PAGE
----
Blogs top influencer of beauty purchases, finds survey

BlogHer, in collaboration with DeVries PR, conducted a survey about women's shopping behaviors and the influence of media on that behavior, as related to beauty and personal care products.

BlogHer, in collaboration with DeVries PR, surveyed women about their beauty and personal care shopping behaviors, and the type of media that influences those behaviors.

The report, which refers to the significance of the beauty category - women spend approximately $7 billion per year on cosmetics and beauty products in the US annually - shows that blogs are 63% more likely than magazines to have inspired a beauty product purchase over the last six months. It also found that women tend to research online and buy offline, and they're just as likely to trust the beauty product advice from a parenting (43%), health (42%) or lifestyle (37%) blog, as from a beauty and fashion blog (43%).

"For a while we had this hypothesis that in the beauty space, bloggers other than self-defined beauty bloggers were likely having a lot of influence on the purchasing behavior of readers in the beauty category," said DeVries president Stephanie Smirnov.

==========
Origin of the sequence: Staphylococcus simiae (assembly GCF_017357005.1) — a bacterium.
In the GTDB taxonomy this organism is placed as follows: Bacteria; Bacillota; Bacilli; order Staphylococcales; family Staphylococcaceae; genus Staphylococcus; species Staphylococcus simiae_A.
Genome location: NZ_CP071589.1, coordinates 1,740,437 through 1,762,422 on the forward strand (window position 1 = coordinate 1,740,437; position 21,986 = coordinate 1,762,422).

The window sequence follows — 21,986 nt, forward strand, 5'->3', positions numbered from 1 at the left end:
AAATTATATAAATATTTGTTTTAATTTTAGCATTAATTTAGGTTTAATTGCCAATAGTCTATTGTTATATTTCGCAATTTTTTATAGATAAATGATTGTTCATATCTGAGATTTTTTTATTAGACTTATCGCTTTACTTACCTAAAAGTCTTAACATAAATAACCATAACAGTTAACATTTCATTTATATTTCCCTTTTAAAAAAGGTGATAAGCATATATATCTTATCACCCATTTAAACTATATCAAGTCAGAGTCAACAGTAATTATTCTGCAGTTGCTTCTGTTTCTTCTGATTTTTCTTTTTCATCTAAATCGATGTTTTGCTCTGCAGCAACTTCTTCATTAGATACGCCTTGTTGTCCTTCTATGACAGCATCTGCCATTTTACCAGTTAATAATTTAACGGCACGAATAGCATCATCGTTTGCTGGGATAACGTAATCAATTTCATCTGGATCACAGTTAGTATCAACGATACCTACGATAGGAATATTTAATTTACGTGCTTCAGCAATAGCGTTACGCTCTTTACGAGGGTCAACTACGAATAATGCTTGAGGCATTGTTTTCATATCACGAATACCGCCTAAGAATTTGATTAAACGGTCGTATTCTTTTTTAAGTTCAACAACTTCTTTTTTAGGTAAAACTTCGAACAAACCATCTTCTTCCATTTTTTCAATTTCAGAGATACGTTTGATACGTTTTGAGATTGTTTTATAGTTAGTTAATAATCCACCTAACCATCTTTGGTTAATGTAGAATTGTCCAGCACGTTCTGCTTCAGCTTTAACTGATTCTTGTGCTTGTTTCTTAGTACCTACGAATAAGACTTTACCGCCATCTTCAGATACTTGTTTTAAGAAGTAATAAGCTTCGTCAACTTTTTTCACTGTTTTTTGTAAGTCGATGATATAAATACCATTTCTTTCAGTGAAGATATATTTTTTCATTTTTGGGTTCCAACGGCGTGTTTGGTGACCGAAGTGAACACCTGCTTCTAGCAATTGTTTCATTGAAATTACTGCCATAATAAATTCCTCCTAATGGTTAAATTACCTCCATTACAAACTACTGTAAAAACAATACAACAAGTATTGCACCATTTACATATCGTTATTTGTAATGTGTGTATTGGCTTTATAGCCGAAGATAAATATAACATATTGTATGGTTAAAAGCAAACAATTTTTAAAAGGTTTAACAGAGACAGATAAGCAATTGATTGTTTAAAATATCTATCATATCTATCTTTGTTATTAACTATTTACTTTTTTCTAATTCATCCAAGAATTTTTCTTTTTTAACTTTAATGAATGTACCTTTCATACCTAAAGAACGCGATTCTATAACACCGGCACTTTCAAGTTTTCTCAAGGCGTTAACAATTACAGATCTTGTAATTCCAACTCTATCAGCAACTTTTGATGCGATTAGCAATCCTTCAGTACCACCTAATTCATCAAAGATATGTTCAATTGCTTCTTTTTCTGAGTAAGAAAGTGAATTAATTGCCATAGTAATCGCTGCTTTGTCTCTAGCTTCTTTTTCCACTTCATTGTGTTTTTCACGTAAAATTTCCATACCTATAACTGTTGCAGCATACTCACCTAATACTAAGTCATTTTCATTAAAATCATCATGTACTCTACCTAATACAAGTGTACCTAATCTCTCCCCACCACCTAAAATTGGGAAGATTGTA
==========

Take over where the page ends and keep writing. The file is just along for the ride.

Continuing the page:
Though she explained that the results won't impact the agency's perception of the high level of influence of the traditional beauty editor, she said, "This will inform our planning approach for sure. We'll invite [beauty] clients to look with fresh eyes at how much PR activity they're allowing us to devote not only to the [general] blogging community but also the lifestyle blogging community."

"We like it when community members see these surveys and the manifestation of their influence and what it means to the market. It's not just about customers and clients but communities," said Elisa Camahort Page, co-founder and COO of BlogHer. The organization is promoting the report via social media channels, its partners and clients, and its own site.

The initial survey sampled 1,074 female respondents in October. The 48% majority included 18-34-year-olds; 31% were 35-44; and 13% were 45-54.

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